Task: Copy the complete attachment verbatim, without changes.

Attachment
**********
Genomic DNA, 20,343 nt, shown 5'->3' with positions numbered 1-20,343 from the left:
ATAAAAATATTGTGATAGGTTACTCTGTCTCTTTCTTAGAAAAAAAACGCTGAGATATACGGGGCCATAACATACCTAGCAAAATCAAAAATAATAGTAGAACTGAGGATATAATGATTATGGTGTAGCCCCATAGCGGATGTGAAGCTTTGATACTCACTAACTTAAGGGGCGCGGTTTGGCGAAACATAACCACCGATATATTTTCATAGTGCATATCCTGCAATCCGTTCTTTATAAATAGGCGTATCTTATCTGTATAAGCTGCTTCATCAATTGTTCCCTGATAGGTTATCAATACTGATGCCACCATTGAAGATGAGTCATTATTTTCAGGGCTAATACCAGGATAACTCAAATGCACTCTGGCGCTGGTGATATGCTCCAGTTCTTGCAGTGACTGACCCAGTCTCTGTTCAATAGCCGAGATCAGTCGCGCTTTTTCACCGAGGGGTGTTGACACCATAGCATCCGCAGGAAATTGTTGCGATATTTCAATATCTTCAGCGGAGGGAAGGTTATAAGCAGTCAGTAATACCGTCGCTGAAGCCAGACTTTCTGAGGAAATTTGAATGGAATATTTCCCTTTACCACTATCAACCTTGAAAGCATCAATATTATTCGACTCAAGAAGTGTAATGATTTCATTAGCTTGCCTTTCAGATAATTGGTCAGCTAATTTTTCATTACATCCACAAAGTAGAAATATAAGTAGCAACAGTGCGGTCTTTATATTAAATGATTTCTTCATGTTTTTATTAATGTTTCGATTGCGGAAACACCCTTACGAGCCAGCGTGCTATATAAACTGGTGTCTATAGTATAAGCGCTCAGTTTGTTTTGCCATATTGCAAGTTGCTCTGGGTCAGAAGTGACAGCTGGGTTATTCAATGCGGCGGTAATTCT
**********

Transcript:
Genomic DNA, 20,343 nt, shown 5'->3' with positions numbered 1-20,343 from the left:
ATAAAAATATTGTGATAGGTTACTCTGTCTCTTTCTTAGAAAAAAAACGCTGAGATATACGGGGCCATAACATACCTAGCAAAATCAAAAATAATAGTAGAACTGAGGATATAATGATTATGGTGTAGCCCCATAGCGGATGTGAAGCTTTGATACTCACTAACTTAAGGGGCGCGGTTTGGCGAAACATAACCACCGATATATTTTCATAGTGCATATCCTGCAATCCGTTCTTTATAAATAGGCGTATCTTATCTGTATAAGCTGCTTCATCAATTGTTCCCTGATAGGTTATCAATACTGATGCCACCATTGAAGATGAGTCATTATTTTCAGGGCTAATACCAGGATAACTCAAATGCACTCTGGCGCTGGTGATATGCTCCAGTTCTTGCAGTGACTGACCCAGTCTCTGTTCAATAGCCGAGATCAGTCGCGCTTTTTCACCGAGGGGTGTTGACACCATAGCATCCGCAGGAAATTGTTGCGATATTTCAATATCTTCAGCGGAGGGAAGGTTATAAGCAGTCAGTAATACCGTCGCTGAAGCCAGACTTTCTGAGGAAATTTGAATGGAATATTTCCCTTTACCACTATCAACCTTGAAAGCATCAATATTATTCGACTCAAGAAGTGTAATGATTTCATTAGCTTGCCTTTCAGATAATTGGTCAGCTAATTTTTCATTACATCCACAAAGTAGAAATATAAGTAGCAACAGTGCGGTCTTTATATTAAATGATTTCTTCATGTTTTTATTAATGTTTCGATTGCGGAAACACCCTTACGAGCCAGCGTGCTATATAAACTGGTGTCTATAGTATAAGCGCTCAGTTTGTTTTGCCATATTGCAAGTTGCTCTGGGTCAGAAGTGACAGCTGGGTTATTCAATGCGGCGGTAATTCT